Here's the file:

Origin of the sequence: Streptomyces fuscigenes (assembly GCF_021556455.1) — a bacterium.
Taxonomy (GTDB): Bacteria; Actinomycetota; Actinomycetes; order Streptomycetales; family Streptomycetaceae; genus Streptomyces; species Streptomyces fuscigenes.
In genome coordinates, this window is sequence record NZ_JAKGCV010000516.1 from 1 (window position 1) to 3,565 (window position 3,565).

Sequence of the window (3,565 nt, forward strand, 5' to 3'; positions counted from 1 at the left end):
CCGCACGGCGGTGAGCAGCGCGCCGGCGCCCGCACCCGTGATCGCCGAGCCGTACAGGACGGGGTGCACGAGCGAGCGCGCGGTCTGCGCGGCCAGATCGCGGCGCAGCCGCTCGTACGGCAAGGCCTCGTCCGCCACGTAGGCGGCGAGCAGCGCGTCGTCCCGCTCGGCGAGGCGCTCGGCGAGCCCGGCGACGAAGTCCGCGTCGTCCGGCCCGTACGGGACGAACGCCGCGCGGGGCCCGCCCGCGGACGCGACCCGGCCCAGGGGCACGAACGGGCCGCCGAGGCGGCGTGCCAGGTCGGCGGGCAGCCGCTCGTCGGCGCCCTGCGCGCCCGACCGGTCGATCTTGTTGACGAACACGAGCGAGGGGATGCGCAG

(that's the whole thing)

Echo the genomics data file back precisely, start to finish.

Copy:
Origin of the sequence: Streptomyces fuscigenes (assembly GCF_021556455.1) — a bacterium.
Taxonomy (GTDB): Bacteria; Actinomycetota; Actinomycetes; order Streptomycetales; family Streptomycetaceae; genus Streptomyces; species Streptomyces fuscigenes.
In genome coordinates, this window is sequence record NZ_JAKGCV010000516.1 from 1 (window position 1) to 3,565 (window position 3,565).

Sequence of the window (3,565 nt, forward strand, 5' to 3'; positions counted from 1 at the left end):
CCGCACGGCGGTGAGCAGCGCGCCGGCGCCCGCACCCGTGATCGCCGAGCCGTACAGGACGGGGTGCACGAGCGAGCGCGCGGTCTGCGCGGCCAGATCGCGGCGCAGCCGCTCGTACGGCAAGGCCTCGTCCGCCACGTAGGCGGCGAGCAGCGCGTCGTCCCGCTCGGCGAGGCGCTCGGCGAGCCCGGCGACGAAGTCCGCGTCGTCCGGCCCGTACGGGACGAACGCCGCGCGGGGCCCGCCCGCGGACGCGACCCGGCCCAGGGGCACGAACGGGCCGCCGAGGCGGCGTGCCAGGTCGGCGGGCAGCCGCTCGTCGGCGCCCTGCGCGCCCGACCGGTCGATCTTGTTGACGAACACGAGCGAGGGGATGCGCAG